SOUTHWEST ASIA, March 7, 2017 —
U.S. and coalition military forces continued to attack the Islamic State of Iraq and Syria yesterday, Combined Joint Task Force Operation Inherent Resolve officials reported today.
Officials reported details of yesterday’s strikes, noting that assessments of results are based on initial reports.
Strikes in Syria
In Syria, coalition military forces conducted 21 strikes consisting of 31 engagements against ISIS targets:
-- Near Abu Kamal, two strikes destroyed a gas-oil separation plant and damaged a bridge.
-- Near Dayr Az Zawr, 16 strikes destroyed nine wellheads, six fighting positions, three oil inlet manifolds, three barges, a pumpjack and a shipping container and damaged three supply routes and two bridges.
-- Near Raqqa, a strike destroyed a footbridge and an ISIS-held building.
-- Near Shadaddi, a strike destroyed an ISIS headquarters.
Strikes in Iraq
In Iraq, coalition military forces conducted 11 strikes consisting of 61 engagements against ISIS targets, coordinated with and in support of Iraq’s government:
-- Near Huwayjah, two strikes engaged two ISIS tactical units and an ISIS staging area and destroyed a tunnel complex.
-- Near Mosul, five strikes engaged five ISIS tactical units; destroyed nine fighting positions, five vehicle-borne bombs, four vehicles, three roadblocks, two mortar systems, two tactical vehicles, two rocket-propelled-grenade systems, a supply cache, an artillery system, a sniper position, an unmanned aerial vehicle launch site and a vehicle bomb factory; damaged 23 vehicles, 10 supply routes and a tunnel; and suppressed two mortar teams.
-- Near Qaim, two strikes engaged an ISIS tactical unit and destroyed an anti-air artillery system and a vehicle.
-- Near Sinjar, a strike engaged an ISIS tactical unit and destroyed a vehicle.
-- Near Tal Afar, a strike destroyed a mortar system.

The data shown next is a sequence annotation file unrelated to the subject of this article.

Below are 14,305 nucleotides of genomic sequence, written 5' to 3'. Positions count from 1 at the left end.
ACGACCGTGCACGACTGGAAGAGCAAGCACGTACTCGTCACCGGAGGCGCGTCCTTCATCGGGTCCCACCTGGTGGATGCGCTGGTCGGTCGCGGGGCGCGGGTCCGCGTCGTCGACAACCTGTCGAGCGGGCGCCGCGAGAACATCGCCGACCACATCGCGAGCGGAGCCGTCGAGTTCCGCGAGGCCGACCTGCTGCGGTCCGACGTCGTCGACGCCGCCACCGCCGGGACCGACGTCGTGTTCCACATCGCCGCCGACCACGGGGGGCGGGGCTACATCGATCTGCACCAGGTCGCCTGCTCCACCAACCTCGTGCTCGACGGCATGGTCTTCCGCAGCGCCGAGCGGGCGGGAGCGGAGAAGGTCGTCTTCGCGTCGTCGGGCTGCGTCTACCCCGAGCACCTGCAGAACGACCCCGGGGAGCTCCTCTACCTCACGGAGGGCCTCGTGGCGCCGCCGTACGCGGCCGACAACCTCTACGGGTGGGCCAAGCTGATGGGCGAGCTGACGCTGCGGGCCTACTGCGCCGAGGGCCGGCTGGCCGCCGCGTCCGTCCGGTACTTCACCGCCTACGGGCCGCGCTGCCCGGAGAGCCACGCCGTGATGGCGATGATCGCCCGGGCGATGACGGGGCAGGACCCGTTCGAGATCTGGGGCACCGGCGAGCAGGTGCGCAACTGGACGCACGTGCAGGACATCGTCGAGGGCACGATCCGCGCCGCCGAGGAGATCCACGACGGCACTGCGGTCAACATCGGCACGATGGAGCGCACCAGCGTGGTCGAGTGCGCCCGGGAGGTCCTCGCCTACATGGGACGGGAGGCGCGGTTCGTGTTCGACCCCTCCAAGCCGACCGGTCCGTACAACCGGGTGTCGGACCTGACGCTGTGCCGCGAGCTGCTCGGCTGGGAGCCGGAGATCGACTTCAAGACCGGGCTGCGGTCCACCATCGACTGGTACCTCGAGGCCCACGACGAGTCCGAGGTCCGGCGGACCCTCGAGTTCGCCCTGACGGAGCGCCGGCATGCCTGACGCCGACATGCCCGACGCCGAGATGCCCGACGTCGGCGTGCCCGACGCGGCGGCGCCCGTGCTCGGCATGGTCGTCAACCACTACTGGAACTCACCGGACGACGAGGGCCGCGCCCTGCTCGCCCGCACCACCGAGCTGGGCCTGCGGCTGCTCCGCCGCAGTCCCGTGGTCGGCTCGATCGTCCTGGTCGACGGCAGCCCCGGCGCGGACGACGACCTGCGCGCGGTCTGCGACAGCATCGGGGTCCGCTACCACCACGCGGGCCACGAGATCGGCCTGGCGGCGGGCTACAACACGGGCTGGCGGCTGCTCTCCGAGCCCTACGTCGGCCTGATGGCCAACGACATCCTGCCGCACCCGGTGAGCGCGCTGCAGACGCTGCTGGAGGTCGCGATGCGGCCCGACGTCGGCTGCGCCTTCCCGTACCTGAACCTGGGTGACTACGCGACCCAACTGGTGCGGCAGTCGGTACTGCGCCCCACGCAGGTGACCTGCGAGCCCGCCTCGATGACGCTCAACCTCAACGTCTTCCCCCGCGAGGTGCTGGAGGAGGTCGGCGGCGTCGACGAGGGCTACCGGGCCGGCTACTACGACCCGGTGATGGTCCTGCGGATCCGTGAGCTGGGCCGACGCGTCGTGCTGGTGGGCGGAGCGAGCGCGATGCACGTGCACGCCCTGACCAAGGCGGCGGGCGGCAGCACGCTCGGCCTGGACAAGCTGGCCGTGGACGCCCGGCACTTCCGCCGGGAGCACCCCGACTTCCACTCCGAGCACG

Part of Operation Inherent Resolve
These strikes were conducted as part of Operation Inherent Resolve, the operation to destroy ISIS in Iraq and Syria. The destruction of ISIS targets in Iraq and Syria also further limits the group's ability to project terror and conduct external operations throughout the region and the rest of the world, task force officials said.
The list above contains all strikes conducted by fighter, attack, bomber, rotary-wing or remotely piloted aircraft; rocket-propelled artillery; and some ground-based tactical artillery when fired on planned targets, officials noted.
Ground-based artillery fired in counterfire or in fire support to maneuver roles is not classified as a strike, they added. A strike, as defined by the coalition, refers to one or more kinetic engagements that occur in roughly the same geographic location to produce a single or cumulative effect. For example, task force officials explained, a single aircraft delivering a single weapon against a lone ISIS vehicle is one strike, but so is multiple aircraft delivering dozens of weapons against a group of ISIS-held buildings and weapon systems in a compound, having the cumulative effect of making that facility harder or impossible to use. Strike assessments are based on initial reports and may be refined, officials said.
The task force does not report the number or type of aircraft employed in a strike, the number of munitions dropped in each strike, or the number of individual munition impact points against a target.